No. The vaccines being used produce a protective immune antibody response which can be measured by serology blood tests. They do not affect a PCR swab test, which is the basis of diagnosing COVID-19 infection by detecting viral RNA in the nose and throat. PCR tests will be used as part of the vaccine effectiveness assessment in those who are.

How long do I have to wait between the first and second doses of the vaccine?
You must leave at least eight weeks between your first and second doses of the vaccine.

What happens if I don’t go for my second appointment?
The first dose of both COVID-19 vaccines will provide short term protection. It is important to get the second dose to provide more full, longer term protection against COVID-19.

Will the vaccine fully protect me against COVID-19?
The current vaccines have demonstrated a high level of protection against COVID-19 but no vaccine provides 100% protection. However, as more people in the population are vaccinated with an effective vaccine the risks of circulating virus should increase protecting those people who either do not respond fully to the vaccine or who are unable to have the vaccine because of allergic reactions.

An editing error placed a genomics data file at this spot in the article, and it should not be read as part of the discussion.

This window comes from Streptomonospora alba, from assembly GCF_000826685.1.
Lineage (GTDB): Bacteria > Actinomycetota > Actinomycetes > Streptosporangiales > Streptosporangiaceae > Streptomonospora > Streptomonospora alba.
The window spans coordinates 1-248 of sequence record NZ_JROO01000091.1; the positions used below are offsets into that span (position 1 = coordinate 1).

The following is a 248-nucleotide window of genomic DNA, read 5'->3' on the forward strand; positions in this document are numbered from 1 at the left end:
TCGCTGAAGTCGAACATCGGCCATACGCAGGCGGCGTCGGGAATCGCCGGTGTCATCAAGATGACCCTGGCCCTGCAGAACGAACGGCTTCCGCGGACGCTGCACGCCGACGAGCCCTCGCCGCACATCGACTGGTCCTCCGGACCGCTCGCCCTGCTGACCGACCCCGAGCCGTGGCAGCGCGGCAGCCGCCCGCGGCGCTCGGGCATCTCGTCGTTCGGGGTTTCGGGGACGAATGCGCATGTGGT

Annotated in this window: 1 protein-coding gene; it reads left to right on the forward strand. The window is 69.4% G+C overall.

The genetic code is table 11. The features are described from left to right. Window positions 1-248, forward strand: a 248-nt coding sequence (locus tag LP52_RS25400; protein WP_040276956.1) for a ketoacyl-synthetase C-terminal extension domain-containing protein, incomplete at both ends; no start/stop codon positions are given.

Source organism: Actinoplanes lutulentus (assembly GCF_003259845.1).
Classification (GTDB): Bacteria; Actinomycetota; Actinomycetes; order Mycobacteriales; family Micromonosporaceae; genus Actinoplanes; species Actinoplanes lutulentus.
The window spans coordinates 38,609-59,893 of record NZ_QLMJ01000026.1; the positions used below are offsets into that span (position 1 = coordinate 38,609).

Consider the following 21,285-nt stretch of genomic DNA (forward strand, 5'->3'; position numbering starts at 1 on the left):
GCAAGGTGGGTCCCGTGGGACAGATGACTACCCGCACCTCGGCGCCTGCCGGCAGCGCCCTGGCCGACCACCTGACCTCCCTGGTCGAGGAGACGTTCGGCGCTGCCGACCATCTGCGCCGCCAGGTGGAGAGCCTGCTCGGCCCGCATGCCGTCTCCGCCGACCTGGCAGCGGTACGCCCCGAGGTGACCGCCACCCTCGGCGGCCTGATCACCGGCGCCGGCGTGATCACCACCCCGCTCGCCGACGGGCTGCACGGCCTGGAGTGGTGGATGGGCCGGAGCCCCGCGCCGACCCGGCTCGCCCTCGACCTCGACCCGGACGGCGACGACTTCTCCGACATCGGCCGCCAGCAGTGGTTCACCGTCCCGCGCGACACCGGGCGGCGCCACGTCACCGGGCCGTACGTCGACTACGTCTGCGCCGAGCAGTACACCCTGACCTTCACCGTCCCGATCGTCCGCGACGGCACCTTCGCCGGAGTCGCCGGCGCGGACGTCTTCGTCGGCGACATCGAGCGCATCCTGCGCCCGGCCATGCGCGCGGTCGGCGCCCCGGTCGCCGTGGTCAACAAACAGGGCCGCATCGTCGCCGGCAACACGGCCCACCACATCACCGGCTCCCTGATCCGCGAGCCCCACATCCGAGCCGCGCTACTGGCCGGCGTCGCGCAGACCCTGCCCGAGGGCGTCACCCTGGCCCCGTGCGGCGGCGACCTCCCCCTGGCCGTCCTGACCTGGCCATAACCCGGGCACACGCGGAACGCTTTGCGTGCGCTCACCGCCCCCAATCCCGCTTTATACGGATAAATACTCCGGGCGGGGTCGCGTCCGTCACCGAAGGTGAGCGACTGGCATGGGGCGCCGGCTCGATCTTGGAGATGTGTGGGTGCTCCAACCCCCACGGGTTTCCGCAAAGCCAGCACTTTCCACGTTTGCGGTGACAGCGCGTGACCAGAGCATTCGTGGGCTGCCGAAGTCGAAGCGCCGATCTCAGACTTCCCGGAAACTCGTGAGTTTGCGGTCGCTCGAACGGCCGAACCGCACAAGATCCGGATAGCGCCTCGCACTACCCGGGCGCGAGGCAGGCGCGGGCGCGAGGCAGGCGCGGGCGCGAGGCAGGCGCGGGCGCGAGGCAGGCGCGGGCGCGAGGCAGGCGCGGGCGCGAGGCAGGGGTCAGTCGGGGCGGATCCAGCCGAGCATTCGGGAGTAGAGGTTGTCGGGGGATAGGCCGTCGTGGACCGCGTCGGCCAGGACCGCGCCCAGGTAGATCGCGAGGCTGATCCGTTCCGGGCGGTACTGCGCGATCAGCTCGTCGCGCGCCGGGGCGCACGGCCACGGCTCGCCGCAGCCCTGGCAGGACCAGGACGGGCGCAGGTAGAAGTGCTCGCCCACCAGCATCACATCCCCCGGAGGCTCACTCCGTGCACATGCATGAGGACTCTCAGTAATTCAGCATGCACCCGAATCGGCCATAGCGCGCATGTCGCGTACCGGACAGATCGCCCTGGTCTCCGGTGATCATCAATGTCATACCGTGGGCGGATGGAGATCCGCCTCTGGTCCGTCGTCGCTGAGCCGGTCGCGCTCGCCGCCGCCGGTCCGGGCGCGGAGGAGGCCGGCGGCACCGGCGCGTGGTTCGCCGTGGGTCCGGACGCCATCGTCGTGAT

If I have the vaccine will I be immune for life? Can I still catch COVID-19 after I’ve been immunised?
Duration of protection remains unknown, and further doses may be necessary.

Has the vaccine been rushed? Is it safe?
For a vaccine to reach the general public it will have to work and be safe.

There may be a misconception that vaccine research takes a long time but it isn’t the research that takes the time – it’s all the steps beforehand, like getting funding and approval. What’s sped up in the development of a COVID-19 vaccine is the funding. The UK Government funded trials to get them up and running quickly.

The Medicines and Healthcare Products Regulatory Agency (MHRA) and Medicines Research Authority have sped up the process of approval – things like administrative paperwork that used to take months is now being done in days. This is what’s brought down the time for delivery of the clinical trials.